Turtle and kangaroo (Luigi Ortega’s)
With Pasadena’s Luigi Ortega’s being located directly across the street from Pasadena Community College, you would expect to see a noisy, college hangout. Sandwiches and pizza come as no surprise, nor does the East Coast atmosphere. What usually causes a double-take is the Exotic Menu; a separate menu offers dishes such as Gator Pie (a pizza topped with garlic-marinated alligator) and Ostrich Quesadilla (exactly what it sounds like.) For a nominal fee, you can also substitute ostrich, kangaroo, alligator or turtle for meat items on the regular menu (think cheese steak sandwich with kangaroo.) The concept is simple – blur the lines between a Philly or New York pizza and sub shop with a California taco stand. The logo features caricatures of what we can assume to be Luigi and Ortega – Luigi looking like one those ceramic Italian chef utensil holders and Ortega being a throwback to the politically incorrect days of the Frito Bandito. One of the house specialties is a foreboding-sounding “Dr. Death’s Suicide Pie”, a jalapeño pizza topped with 6 whole habañero peppers ( a good late-night drunken dare menu item).
I invited fellow food adventurer and blogger Eddie Lin to join me for lunch, and after describing the Exotic Menu to him he accepted my offer. The vibe inside is confusing – there are a plethora of wide-screen flat panel screens each showing a separate channel (including The Travel Channel); old 8 by 10 reproductions of historic newspaper front pages were pressed between the wooden tables and glass table tops. The walls were papered in enlarged signs, maps, and photos with old scenes from East Coast cities. A huge blue hand straight out of Yellow Submarine pointed to the counter where the food is ordered. Naturally, I ordered from the Exotic Menu, deciding on grilled turtle on a stick and a kangaroo taco. Eddie ordered the exotic meat sampler, with a skewer from each of the four food groups (alligator, kangaroo, ostrich and turtle), but also wanted to try their Philadelphia-style cheese steak sandwich. After ordering, we were each handed a plastic slice of pizza that lights up and vibrates when your order is ready – these are placed in a handy rack on the table with v-shaped slots for the pizza lights. The staff sees your pizza light up and voila! Dinner is served.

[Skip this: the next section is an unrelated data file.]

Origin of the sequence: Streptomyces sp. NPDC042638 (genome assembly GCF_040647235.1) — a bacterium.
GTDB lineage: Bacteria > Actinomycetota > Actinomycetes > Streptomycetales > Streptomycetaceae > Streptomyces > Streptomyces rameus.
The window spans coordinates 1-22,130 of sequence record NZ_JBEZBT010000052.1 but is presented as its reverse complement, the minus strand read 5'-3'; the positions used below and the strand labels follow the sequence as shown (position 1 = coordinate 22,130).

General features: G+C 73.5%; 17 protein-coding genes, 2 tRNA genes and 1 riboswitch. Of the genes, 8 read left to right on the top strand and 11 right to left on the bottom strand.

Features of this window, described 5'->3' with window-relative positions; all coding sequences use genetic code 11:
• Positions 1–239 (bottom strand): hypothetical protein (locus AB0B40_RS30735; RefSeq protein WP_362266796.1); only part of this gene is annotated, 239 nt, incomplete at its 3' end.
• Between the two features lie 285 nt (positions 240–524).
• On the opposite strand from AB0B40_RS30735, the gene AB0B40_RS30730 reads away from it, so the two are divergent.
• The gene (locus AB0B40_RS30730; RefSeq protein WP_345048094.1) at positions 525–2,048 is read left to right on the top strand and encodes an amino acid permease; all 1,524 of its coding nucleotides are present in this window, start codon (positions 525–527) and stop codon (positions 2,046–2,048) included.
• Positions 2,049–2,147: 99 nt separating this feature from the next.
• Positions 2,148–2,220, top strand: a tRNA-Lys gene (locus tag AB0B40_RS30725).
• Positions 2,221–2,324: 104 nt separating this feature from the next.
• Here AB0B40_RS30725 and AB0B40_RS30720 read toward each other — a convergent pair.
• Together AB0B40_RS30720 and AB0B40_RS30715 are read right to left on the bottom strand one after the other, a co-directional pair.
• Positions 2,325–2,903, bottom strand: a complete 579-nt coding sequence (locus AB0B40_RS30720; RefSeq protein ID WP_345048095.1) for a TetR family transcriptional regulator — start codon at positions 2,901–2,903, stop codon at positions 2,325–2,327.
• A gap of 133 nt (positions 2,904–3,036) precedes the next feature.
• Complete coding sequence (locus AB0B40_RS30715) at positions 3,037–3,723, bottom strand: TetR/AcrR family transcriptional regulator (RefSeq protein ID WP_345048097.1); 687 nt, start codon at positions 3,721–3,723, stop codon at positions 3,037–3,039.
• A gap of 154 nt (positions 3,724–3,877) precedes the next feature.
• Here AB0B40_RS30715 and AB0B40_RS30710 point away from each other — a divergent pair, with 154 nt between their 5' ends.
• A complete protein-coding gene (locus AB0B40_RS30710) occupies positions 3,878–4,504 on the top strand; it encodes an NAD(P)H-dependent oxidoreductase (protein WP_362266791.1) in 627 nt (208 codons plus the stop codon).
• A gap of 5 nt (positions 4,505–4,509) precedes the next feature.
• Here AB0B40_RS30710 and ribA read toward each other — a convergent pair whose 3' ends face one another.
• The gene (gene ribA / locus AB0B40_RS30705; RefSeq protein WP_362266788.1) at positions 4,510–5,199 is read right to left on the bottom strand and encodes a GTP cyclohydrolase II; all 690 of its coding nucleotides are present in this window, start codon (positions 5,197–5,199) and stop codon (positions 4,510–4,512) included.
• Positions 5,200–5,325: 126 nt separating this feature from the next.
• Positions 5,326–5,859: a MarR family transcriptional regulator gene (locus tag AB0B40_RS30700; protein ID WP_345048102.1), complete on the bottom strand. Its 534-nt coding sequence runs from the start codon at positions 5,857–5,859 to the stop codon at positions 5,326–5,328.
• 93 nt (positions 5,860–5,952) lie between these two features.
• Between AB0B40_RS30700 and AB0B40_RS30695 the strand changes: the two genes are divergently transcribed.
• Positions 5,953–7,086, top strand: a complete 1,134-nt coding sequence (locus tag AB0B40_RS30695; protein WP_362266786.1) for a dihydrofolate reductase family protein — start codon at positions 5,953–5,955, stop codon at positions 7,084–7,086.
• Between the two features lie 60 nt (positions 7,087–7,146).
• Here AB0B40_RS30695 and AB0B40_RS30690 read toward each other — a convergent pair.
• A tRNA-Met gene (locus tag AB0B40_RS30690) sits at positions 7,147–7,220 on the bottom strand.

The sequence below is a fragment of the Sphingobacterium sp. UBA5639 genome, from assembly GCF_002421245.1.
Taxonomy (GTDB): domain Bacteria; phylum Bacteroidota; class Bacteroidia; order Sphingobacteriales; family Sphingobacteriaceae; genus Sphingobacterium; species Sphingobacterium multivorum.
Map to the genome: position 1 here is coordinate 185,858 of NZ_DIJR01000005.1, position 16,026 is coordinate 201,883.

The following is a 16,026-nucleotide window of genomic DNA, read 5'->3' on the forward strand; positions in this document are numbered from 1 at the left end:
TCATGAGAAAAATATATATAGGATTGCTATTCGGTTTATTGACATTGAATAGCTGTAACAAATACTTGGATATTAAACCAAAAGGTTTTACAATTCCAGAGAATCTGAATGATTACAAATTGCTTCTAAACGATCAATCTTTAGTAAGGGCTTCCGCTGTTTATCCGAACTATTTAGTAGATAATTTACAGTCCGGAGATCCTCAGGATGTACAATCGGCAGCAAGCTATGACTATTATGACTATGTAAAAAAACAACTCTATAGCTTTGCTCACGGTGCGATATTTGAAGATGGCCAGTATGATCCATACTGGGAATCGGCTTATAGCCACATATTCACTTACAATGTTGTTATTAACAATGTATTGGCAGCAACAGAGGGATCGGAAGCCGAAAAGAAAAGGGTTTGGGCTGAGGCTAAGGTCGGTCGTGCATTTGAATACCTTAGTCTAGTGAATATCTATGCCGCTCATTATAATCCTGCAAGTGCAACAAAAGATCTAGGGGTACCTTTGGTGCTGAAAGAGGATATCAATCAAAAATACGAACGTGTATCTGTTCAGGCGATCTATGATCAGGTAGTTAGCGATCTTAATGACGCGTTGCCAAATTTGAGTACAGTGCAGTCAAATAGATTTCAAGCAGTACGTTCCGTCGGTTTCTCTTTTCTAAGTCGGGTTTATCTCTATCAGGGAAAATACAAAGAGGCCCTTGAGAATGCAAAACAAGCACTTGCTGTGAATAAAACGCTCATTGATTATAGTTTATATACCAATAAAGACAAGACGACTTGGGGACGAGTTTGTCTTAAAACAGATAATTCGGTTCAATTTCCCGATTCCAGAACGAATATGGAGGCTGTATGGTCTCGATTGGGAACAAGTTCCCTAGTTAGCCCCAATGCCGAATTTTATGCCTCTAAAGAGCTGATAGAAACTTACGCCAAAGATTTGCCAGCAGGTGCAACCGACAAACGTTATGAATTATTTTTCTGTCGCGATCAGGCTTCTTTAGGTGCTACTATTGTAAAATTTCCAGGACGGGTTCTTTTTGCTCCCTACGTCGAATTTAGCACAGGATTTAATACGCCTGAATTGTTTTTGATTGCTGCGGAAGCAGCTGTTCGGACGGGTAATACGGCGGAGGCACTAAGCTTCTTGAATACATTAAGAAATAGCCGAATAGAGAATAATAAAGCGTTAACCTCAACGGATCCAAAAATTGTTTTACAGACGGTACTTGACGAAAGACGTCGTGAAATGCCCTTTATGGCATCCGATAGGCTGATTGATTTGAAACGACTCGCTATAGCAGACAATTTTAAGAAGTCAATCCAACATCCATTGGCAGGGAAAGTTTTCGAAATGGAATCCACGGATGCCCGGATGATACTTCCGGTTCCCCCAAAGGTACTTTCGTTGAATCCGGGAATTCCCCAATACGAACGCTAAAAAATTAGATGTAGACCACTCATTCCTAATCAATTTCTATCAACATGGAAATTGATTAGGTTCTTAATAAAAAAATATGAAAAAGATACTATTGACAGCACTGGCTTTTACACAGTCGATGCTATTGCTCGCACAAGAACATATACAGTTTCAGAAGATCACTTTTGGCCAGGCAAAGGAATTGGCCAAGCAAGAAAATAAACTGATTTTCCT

I don’t recall seeing my “slice” light up, but it seemed to take a long time to get the food. This was a bit unusual since there were only patrons at two other tables. I imagine that if it took that long when the restaurant was empty, you’d better not be hungry when they’re at full capacity. The kangaroo taco arrived first; to the naked eye it appeared to be your run of the mill open-faced (soft) taco with lettuce, cheese and tomato (with a sprinkling of cilantro thrown in there just for fun). The kangaroo looked like a light-colored beef, but had the slight taste and consistency of lamb (albeit chewier). Although it was somewhat bland, it provided the benefit of not taking away from the taste of the kangaroo.
When the turtle skewers arrived, there were four sticks arranged on a plate with a little plastic tub of peanut dipping sauce. A fingertip of the sauce revealed it to taste like Thai peanut salad dressing; it wasn’t horrible or spectacular, but I decided to try the turtle au natural. I have had the turtle burrito here previously, and “snapper” soup at Bookbinder’s in Philadelphia, but I don’t recall it being as tough as the kebabs were. They required some chewing, and unfortunately were cold (they may have been left sitting before being brought to the table). The taste was similar to pot roast, but with a muddy sort of undertone. They were tasty, but probably would have been more enjoyable had they not been cold. I’m thinking that ordering the skewers may require some sort of preparation that is unnecessary when adding the meat to a standard menu item, but you run the risk of the taste being subdued by the other ingredients (as was the case with the aforementioned burrito). What would keep me coming back is the atmosphere, the novelty of being able to get exotic meat and the wacky sense of humor and kitsch displayed, but more cold food in the future may trump that.
It’s definitely worth the experience, and a fun place to hang out, but whatever you do, DO NOT PRESS THE RED BUTTON in the rest room. Just don’t do it. Don’t say I didn’t warn you.